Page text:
More children receiving flu vaccinations in U.S.

A U.S. health officials announced that more children than ever are receiving vaccinations to protect against influenza at a news conference held by the National Foundation for Infectious Diseases on Thursday.

The data, which was collected and reported by the Centers for Disease Control and Prevention, was published in an issue of the CDC's Morbidity and Mortality Weekly Report. The 2012-2013 season shows a coverage of children from the age of six months through 17 years at 56.6 percent, an increase of 5.1 percent over the 2011-2012 season. In adults 18 years of age and older, the gains were smaller, with 41.5 percent receiving vaccinations for an increase of 2.7 percent.

"Despite substantial progress, we can do even more to make our country healthier through prevention," Howard K. Koh, the assistant secretary for Health at the U.S. Department of Health and Human Services, said. "Flu vaccination should represent a simple investment we make year in and year out to maximize the gift of health."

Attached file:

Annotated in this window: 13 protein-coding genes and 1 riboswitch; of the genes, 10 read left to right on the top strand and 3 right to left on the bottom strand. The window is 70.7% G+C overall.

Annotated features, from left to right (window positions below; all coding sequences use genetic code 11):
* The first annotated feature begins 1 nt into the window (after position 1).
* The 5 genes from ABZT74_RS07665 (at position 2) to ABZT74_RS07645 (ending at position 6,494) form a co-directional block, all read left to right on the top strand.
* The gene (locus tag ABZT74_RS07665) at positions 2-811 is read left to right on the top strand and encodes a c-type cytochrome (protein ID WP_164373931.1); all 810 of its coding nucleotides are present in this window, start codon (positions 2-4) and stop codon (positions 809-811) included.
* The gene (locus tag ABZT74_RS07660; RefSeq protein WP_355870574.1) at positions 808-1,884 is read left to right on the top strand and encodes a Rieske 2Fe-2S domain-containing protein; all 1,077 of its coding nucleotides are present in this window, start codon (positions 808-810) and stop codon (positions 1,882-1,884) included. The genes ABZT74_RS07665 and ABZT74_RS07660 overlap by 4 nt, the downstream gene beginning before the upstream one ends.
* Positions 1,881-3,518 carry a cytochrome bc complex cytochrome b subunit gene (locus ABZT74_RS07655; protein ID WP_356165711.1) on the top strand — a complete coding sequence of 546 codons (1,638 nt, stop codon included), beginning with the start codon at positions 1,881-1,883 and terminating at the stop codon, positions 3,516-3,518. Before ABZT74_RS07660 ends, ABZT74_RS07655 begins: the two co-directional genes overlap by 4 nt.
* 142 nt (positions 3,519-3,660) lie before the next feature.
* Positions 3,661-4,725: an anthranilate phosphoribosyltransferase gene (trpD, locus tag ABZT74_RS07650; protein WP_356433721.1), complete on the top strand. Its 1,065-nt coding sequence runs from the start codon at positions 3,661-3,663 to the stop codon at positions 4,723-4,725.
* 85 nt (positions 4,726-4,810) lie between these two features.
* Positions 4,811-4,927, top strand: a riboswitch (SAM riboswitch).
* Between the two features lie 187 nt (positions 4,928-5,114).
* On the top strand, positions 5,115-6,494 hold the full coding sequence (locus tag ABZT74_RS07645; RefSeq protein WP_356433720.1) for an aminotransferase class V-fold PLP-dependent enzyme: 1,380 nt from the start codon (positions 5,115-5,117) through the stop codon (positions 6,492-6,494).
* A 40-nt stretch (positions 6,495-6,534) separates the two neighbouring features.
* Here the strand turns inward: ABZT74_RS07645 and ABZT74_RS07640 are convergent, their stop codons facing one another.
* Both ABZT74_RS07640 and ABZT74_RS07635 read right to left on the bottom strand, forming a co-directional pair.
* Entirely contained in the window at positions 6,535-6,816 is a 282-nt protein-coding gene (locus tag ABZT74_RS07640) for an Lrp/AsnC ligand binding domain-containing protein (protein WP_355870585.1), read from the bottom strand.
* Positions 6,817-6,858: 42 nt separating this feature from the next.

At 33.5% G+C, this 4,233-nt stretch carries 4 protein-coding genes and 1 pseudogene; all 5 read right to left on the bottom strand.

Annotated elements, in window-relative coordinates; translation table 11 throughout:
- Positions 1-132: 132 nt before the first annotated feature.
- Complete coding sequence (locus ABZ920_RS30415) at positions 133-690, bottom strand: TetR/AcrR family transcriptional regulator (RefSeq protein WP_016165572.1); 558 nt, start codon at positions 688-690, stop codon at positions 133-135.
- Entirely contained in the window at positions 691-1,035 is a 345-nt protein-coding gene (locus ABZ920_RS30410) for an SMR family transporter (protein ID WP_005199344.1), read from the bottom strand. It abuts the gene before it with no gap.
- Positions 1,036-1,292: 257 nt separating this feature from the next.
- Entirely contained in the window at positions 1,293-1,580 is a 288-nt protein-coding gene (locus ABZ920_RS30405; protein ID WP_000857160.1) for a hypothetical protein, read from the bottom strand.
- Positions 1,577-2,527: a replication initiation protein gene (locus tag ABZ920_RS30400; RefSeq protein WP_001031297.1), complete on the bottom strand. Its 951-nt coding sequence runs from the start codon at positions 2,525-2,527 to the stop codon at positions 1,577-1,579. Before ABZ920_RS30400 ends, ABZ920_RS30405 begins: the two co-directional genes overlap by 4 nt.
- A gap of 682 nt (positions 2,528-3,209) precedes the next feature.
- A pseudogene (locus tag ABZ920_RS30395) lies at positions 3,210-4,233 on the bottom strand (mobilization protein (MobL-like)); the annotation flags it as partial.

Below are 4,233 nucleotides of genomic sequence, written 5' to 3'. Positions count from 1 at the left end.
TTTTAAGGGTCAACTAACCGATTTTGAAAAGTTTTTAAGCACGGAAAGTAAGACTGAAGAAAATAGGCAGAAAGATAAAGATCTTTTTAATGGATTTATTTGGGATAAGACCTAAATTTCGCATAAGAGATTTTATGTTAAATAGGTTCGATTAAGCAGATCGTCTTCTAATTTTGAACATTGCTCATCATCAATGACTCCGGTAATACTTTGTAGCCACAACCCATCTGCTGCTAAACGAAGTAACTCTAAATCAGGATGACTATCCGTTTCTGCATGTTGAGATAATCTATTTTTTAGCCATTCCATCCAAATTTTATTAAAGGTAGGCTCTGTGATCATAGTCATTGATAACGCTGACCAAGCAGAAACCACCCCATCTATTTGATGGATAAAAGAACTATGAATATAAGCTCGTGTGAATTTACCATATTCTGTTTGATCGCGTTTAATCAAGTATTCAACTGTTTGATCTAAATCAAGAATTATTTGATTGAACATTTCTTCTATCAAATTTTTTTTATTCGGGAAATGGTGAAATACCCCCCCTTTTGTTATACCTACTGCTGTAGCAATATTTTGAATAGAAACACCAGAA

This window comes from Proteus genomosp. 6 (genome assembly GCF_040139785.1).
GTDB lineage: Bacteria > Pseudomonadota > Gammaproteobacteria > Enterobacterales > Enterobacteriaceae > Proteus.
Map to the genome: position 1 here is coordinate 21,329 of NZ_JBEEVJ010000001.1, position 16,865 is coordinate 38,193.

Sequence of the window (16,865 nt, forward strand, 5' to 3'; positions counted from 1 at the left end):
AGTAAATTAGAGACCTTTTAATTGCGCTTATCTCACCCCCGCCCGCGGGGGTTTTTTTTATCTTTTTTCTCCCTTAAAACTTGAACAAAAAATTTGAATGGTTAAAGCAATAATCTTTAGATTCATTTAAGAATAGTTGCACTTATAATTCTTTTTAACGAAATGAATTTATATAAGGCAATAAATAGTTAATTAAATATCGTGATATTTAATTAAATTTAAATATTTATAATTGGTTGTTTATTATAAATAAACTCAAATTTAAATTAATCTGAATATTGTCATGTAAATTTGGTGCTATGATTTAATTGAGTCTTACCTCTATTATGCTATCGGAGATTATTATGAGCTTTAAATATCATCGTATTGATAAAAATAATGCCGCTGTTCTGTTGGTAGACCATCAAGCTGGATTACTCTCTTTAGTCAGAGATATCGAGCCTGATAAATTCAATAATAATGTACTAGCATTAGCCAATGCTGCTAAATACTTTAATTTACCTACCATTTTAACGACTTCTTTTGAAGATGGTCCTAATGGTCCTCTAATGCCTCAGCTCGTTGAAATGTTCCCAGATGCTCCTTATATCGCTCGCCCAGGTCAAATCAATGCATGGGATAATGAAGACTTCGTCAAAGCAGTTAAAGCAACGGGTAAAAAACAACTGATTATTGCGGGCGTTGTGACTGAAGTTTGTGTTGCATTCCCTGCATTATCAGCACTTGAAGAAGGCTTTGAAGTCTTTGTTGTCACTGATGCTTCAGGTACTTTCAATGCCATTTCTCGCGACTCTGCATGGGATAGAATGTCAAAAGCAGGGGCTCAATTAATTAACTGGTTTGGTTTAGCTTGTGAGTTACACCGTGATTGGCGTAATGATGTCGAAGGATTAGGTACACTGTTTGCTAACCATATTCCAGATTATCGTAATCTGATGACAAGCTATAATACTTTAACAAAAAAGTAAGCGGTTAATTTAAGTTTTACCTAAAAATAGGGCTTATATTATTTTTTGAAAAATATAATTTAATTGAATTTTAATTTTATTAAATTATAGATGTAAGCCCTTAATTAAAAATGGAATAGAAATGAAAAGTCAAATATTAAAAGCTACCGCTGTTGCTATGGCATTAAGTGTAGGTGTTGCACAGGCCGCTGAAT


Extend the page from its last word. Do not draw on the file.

Additionally, coverage in pregnant women showed much higher gains than several years ago but has appeared to stall at approximately 50 percent.

The vaccination coverage among children six months of age and older varied across the states, with 23 percent gap from the highest ranking state.